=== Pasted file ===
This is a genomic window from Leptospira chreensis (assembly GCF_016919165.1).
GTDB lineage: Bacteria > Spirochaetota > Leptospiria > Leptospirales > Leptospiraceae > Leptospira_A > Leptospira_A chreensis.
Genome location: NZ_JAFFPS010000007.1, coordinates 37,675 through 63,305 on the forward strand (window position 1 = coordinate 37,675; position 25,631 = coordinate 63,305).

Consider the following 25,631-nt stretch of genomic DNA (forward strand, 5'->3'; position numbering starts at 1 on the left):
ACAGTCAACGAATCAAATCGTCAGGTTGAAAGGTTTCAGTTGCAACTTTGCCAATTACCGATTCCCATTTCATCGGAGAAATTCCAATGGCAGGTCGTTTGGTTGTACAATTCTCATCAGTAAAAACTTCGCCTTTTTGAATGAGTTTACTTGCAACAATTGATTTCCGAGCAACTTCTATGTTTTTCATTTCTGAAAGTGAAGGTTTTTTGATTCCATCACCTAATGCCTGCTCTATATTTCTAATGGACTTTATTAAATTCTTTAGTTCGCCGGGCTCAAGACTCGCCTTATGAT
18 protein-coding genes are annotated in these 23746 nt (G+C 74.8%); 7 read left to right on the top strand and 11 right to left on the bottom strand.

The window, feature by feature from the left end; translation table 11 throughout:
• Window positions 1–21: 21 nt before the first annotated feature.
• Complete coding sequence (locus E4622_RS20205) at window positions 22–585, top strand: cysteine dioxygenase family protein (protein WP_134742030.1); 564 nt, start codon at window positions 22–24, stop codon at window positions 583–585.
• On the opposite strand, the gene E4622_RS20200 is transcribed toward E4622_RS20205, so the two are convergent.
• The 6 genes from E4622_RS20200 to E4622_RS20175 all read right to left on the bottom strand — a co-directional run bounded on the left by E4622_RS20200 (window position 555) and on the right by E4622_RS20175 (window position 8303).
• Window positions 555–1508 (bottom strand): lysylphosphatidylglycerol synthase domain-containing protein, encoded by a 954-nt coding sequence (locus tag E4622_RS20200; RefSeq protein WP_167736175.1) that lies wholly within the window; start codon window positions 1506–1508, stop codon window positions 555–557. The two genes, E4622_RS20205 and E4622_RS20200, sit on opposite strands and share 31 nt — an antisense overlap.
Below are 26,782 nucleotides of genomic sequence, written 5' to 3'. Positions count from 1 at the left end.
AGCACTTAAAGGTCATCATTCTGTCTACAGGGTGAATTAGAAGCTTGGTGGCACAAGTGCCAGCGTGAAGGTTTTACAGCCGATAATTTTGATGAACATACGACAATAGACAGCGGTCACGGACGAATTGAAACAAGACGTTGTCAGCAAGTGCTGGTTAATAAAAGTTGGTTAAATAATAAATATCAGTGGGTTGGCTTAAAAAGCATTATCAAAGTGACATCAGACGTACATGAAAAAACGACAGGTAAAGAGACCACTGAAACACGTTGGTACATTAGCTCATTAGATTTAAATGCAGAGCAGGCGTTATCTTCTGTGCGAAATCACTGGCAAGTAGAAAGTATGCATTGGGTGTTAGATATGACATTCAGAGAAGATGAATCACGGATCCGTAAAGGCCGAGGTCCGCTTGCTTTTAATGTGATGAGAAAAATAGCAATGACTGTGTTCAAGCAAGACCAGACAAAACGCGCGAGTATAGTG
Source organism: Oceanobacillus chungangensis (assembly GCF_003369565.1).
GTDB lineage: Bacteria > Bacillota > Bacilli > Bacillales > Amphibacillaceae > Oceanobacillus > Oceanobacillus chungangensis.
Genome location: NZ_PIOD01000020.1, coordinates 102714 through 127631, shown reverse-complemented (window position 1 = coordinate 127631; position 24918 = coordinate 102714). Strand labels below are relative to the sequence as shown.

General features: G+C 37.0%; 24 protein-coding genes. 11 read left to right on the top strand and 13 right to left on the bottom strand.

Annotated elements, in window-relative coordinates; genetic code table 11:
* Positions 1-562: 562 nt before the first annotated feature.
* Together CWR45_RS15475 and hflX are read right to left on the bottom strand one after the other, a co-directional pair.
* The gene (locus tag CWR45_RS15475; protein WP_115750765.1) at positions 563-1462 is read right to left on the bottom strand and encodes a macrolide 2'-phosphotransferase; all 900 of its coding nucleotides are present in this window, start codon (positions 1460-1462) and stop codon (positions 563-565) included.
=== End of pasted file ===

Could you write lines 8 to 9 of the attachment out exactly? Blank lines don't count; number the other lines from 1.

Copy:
• Window positions 1–21: 21 nt before the first annotated feature.
• Complete coding sequence (locus E4622_RS20205) at window positions 22–585, top strand: cysteine dioxygenase family protein (protein WP_134742030.1); 564 nt, start codon at window positions 22–24, stop codon at window positions 583–585.